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If we are unable to continue the diversification of our revenues, a significant portion of our revenues will continue to be derived from 
wireline products and application services, which could weaken our financial position. 
  
For 2002, we expect more of our total revenues to come from our merchant and wireless business areas than in prior years. Our ability to 
diversify our revenues could be hindered by numerous risks, including:  
  
  
  
   
our ability to effectively develop, market and sell our products and application services to new and existing customers; 
  
  
  
   
the continued development of electronic commerce on the Internet; 
  
  
  
   
the adoption of our products and application services by wireless carriers and device manufacturers; 
  
  
  
  
the adoption of our services for delivery over broadband wireline platforms (DSL and cable) and broadband wireless standards (2.5G 
and 3G); and 
  
  
  
   
the use of our products and application services by subscribers on their wireless devices. 
  
Our future earnings could be negatively affected by significant charges resulting from the impairment in the value of acquired assets. 
  
For acquisitions which we have accounted for using the purchase method, we regularly evaluate the recorded amount of long lived assets, 
consisting primarily of goodwill, assembled workforce, acquired contracts and core technology, to determine whether there has been any 
impairment of the value of the assets and the appropriateness of their estimated remaining life. We evaluate impairment whenever events or 
changed circumstances indicate that the carrying amount of the long lived assets might not be recoverable. During the fourth quarter of 2000, 
we determined that intangible assets from two purchase acquisitions had been impaired. Accordingly, we recorded an impairment charge of 
$9.0 million in the year ended December 31, 2000. In the year ended December 31, 2001, we determined that intangible assets from eleven 
purchase acquisitions had partial or full impairment. Accordingly, we recorded an impairment charge of $107.7 million in the period. We will 
continue to regularly evaluate the recorded amount of our long lived assets and test for impairment. In the event we determine that any long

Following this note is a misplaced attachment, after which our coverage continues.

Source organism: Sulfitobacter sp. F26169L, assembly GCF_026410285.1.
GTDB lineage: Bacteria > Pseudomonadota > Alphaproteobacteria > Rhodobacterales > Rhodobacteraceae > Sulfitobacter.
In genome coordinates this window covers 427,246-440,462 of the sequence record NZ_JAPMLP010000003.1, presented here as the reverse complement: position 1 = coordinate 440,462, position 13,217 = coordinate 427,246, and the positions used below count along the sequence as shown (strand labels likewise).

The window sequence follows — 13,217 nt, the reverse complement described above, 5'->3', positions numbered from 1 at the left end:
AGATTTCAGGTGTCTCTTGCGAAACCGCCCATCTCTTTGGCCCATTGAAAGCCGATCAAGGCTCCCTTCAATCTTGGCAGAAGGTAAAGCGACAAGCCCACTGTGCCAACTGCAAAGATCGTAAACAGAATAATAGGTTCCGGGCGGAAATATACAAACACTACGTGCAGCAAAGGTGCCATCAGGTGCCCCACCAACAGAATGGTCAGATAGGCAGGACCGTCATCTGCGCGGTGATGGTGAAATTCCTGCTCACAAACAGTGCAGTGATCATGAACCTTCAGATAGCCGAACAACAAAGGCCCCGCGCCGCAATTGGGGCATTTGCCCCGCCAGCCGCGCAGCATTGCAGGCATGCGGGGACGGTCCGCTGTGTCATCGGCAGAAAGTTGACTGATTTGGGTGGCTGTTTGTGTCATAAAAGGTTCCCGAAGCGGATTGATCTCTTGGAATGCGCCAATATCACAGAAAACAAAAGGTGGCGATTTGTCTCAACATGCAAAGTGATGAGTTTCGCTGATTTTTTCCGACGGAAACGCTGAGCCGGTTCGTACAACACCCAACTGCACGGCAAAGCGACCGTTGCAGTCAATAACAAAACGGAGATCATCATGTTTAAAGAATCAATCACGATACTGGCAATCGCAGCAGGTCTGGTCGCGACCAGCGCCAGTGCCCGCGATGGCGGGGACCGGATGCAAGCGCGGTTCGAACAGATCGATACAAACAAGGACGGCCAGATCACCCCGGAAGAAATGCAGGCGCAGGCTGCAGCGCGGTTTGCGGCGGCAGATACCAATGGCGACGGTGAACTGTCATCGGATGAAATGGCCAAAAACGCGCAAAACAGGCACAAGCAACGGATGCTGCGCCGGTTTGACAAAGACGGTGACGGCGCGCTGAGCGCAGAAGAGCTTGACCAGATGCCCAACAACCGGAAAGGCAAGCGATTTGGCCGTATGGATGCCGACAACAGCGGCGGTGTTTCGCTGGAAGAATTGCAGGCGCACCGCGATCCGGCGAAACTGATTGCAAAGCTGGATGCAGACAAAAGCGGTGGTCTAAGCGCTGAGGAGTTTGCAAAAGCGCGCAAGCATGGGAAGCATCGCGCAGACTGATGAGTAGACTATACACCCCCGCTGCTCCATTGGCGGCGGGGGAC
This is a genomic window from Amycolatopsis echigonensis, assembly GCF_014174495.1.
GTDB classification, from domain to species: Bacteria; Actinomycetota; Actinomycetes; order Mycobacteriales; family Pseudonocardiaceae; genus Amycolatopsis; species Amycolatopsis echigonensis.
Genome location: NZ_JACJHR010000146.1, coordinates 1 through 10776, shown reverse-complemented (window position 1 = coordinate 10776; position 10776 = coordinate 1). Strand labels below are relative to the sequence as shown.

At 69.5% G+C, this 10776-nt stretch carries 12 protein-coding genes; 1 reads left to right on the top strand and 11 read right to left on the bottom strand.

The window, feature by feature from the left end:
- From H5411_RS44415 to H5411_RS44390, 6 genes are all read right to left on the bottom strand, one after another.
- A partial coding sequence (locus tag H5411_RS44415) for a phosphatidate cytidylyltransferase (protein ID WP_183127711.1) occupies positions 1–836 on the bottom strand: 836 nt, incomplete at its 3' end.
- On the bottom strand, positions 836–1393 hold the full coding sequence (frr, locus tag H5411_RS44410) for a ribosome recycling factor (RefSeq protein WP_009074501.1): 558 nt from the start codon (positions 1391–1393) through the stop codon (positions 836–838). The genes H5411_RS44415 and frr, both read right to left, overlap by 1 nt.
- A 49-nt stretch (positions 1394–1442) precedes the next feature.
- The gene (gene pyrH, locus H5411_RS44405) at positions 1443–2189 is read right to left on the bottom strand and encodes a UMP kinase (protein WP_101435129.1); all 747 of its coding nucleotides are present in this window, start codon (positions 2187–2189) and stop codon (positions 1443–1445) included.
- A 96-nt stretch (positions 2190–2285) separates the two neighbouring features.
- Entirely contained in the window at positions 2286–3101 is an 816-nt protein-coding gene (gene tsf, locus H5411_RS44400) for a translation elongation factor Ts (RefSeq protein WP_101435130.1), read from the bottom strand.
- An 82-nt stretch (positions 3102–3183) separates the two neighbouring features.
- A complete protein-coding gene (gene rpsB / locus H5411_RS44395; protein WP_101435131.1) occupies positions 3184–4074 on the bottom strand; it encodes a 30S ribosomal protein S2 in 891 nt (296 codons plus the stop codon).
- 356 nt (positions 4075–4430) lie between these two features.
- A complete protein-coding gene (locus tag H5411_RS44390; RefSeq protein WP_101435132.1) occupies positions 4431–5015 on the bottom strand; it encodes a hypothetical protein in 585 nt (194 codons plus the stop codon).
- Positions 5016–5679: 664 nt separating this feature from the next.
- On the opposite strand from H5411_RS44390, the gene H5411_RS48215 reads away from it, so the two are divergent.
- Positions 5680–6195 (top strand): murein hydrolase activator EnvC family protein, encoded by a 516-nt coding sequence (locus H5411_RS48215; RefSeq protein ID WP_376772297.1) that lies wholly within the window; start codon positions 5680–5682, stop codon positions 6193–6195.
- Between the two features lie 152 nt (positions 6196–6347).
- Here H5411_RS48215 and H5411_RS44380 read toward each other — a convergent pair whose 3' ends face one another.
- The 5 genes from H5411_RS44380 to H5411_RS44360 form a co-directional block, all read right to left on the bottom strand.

lived asset has been impaired, we will record additional impairment charges in future quarters.  
  
In addition, recent changes in GAAP will require us to discontinue amortizing goodwill and certain intangibles. We adopted these changes 
effective January 1, 2002. Under this approach, goodwill and certain intangibles will not be amortized into results of operations, but instead 
will be reviewed for impairment and written down and charged to results of operations only in the periods in which the recorded value of 
goodwill and certain intangibles is more than its fair value. As we have previously disclosed, we expect to incur a non cash charge estimated to 
range from $100 million to $200 million, which will be recorded in the first quarter of 2002 for the cumulative effect of adopting SFAS No. 
142. We have retained an independent valuation firm to conduct the valuation analysis pursuant to SFAS 142 and we expect to receive the 
results of their analysis by the end of April 2002. There can be no assurance that the results of the analysis by this independent valuation firm 
will not result in a non cash charge less than or in excess, perhaps substantially, of the amount previously estimated and disclosed by us.  
  
Our financial and operating results will suffer if we are unsuccessful at integrating acquired businesses. 
  
We have acquired a large number of complementary technologies and businesses in the past, and may do so in the future. Acquisitions 
typically involve potentially dilutive issuances of stock, the incurrence of additional debt and contingent liabilities or large write offs and 
amortization expenses related to certain intangible assets. Past and future acquisitions involve numerous risks which could adversely affect our 
results of operations or stock price, including:  
  
  
  
   
assimilating the operations, products, technology, information systems and personnel of acquired companies; 
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